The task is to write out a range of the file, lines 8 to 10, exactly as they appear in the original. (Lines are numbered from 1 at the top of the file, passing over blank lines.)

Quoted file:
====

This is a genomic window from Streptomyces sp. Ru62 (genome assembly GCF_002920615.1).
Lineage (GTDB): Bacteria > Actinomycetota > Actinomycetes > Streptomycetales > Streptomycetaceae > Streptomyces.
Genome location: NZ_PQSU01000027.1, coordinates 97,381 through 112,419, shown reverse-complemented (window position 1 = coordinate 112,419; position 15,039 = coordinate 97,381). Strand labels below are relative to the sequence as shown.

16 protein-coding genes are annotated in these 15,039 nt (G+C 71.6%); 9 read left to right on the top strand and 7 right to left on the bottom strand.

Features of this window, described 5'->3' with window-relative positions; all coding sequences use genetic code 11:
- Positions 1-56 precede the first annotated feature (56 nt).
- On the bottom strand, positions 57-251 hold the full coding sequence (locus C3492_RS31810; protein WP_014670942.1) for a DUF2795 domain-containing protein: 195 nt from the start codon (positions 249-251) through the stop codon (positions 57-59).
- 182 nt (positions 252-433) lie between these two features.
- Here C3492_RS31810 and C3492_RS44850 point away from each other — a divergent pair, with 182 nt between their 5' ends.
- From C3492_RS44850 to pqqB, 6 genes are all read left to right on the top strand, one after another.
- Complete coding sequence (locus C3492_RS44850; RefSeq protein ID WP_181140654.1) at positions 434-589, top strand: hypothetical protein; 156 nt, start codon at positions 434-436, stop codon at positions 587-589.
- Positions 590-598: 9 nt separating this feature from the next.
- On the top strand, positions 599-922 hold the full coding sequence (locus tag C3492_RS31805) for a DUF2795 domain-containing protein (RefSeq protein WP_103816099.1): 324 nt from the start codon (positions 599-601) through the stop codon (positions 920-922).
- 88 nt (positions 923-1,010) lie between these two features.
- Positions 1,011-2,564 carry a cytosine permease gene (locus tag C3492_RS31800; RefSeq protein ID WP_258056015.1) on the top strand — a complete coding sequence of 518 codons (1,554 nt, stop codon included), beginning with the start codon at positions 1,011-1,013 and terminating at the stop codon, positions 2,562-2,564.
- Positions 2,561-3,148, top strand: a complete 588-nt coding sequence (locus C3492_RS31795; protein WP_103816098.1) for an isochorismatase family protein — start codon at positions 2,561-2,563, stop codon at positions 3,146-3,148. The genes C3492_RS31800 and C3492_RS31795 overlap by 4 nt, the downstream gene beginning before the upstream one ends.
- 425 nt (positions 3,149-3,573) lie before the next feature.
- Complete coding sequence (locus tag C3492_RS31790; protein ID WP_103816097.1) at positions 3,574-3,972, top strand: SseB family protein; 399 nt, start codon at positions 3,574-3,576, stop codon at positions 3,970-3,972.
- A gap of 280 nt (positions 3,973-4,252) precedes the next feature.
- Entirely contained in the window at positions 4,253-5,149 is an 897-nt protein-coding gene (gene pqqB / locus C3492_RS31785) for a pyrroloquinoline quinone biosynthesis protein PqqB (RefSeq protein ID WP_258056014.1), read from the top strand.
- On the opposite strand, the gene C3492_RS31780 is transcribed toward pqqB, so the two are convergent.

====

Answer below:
- 182 nt (positions 252-433) lie between these two features.
- Here C3492_RS31810 and C3492_RS44850 point away from each other — a divergent pair, with 182 nt between their 5' ends.
- From C3492_RS44850 to pqqB, 6 genes are all read left to right on the top strand, one after another.